State Roundup, April 19, 2017

DANCE QUITS BA CO SCHOOLS: Baltimore County Schools Superintendent Dallas Dance announced Tuesday that he will resign June 30, shocking the schools community and raising questions about its leadership during the final three years of his contract. During this tenure, he has been an energetic and charismatic leader of Maryland’s third-largest school system. He gave no reason for his decision, and he declined to be interviewed. He said through a spokesman that he does not have a new job but is considering offers, Alison Knezevich and Liz Bowie of the Sun report.

SPECIAL SESSION A MAYBE: Senate President Mike Miller said Tuesday that if a special session of the General Assembly is convened, the legislature should take up a bill that would strip parental rights from rapists. The likelihood of that special session is unclear. In the final hours of this year’s session, the five male lawmakers seeking a compromise failed to reach one after legislators also failed to pass a bill that would have let rape victims who become pregnant during the assault terminate parental rights of their alleged attackers, Erin Cox of the Sun reports.

SEX ASSAULT, OTHER BILLS SIGNED: Gov. Larry Hogan signed a series of new laws Tuesday designed to make it easier to prosecute rape cases, reports Erin Cox in the Sun. The most sweeping is a “no means no” measure that removes a centuries-old requirement that rape victims demonstrate they tried to physically resist their assailants.

GROUP THREATENS SUIT OVER VOTER LOGS: A conservative legal watchdog group said it will sue the state of Maryland unless it takes more aggressive action to remove ineligible voters from the registration rolls of Montgomery County, its largest jurisdiction, Bill Turque reports in the Post.

CAN A DEMOCRAT BEAT HOGAN? Yes, says former political strategist Laslo Boyd, as he lays out all the factors he thinks may make the Republican vulnerable to some Democrat. Boyd, in his blog From a Certain Point of View, goes beyond the conventional Democratic thinking, but details the headwinds Hogan faces.

CUMMINGS ON THE CIRCUS: In the episode of The Circus that aired Sunday, John Heilemann has a three and a half minute interview with Rep. Elijah Cummings. “People are scared,” says Cummings, and recounts some of his conversations with President Trump.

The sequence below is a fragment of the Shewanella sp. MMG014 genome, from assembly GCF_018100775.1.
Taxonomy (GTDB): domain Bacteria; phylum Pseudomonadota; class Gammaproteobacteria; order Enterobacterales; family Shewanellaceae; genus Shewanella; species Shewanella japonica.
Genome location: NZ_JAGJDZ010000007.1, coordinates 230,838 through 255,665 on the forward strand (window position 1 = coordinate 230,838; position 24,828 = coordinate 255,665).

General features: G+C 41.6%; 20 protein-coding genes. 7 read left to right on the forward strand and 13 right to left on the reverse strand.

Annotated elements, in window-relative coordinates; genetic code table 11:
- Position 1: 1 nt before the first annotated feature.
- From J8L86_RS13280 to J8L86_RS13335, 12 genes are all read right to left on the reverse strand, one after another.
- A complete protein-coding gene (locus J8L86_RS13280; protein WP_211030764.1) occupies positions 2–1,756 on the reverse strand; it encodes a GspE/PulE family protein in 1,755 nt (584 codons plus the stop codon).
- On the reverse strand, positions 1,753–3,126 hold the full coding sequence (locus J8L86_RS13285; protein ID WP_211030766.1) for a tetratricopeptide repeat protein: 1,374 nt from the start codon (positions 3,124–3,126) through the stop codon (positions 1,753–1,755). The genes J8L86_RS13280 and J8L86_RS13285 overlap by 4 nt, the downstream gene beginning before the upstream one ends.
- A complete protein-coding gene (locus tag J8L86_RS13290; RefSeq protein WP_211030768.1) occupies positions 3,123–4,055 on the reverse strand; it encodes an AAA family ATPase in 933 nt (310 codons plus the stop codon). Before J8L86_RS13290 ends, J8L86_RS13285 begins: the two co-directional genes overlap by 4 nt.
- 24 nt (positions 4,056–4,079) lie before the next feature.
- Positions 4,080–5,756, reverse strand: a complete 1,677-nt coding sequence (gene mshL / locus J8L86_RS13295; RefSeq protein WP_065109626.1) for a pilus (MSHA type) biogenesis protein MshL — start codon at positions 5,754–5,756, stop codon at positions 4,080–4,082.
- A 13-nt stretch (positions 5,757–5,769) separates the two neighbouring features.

VAN HOLLEN DENIES CLAIM: Sen. Chris Van Hollen’s campaign on Tuesday denied allegations raised in a new a book about the 2016 presidential election that he urged unions to not aggressively turn out the state’s African American vote because it would help his Democratic primary opponent, the Sun’s John Fritze is reporting. The book, “Shattered: Inside Hillary Clinton’s Doomed Campaign,” suggests Van Hollen sought to put the brakes on union-centered black turnout efforts and that Clinton dismissed the idea.

HATE CRIME CHARGE IN POLITICAL SIGN ARSON: Two Baltimore-area women were charged with lighting a Trump sign on fire in Somerset County, officials said. Jessica Anderson of the Sun writes that Princess Anne police have charged the 19-year-olds with multiple offenses, including second-degree arson and committing a hate crime. “The intentional burning of these political signs, along with the beliefs, religious views and race of this political affiliation, directly coincides with the victim,” a Princess Anne police officer wrote in charging documents to support the hate crime charge.

COLUMBIA AND THE ARTS: In the 10th of his 12-part series celebrating the 50th anniversary of the planned town of Columbia, editor Len Lazarick writes that Columbia founder Jim Rouse knew that arts and culture were an essential element of city life, and in Columbia he was building “a real city — not just a better suburb.” Rouse and his chief planners paid close attention to almost every detail of community life — stores and churches, bike paths and pools, schools and libraries, hospitals and colleges. The arts were no different.

About The Author

Cynthia Prairie

Contributing Editor Cynthia Prairie has been a newspaper editor since 1979, when she began working at The Raleigh Times. Since then, she has worked for The Baltimore News American, The Chicago Sun-Times, The Prince George’s Journal and Baltimore County newspapers in the Patuxent Publishing chain, including overseeing The Jeffersonian when it was a two-day a week business publication. Cynthia has won numerous state awards, including the Maryland State Bar Association’s Gavel Award. Besides compiling and editing the daily State Roundup, she runs her own online newspaper, The Chester Telegraph. If you have additional questions or comments contact Cynthia at:

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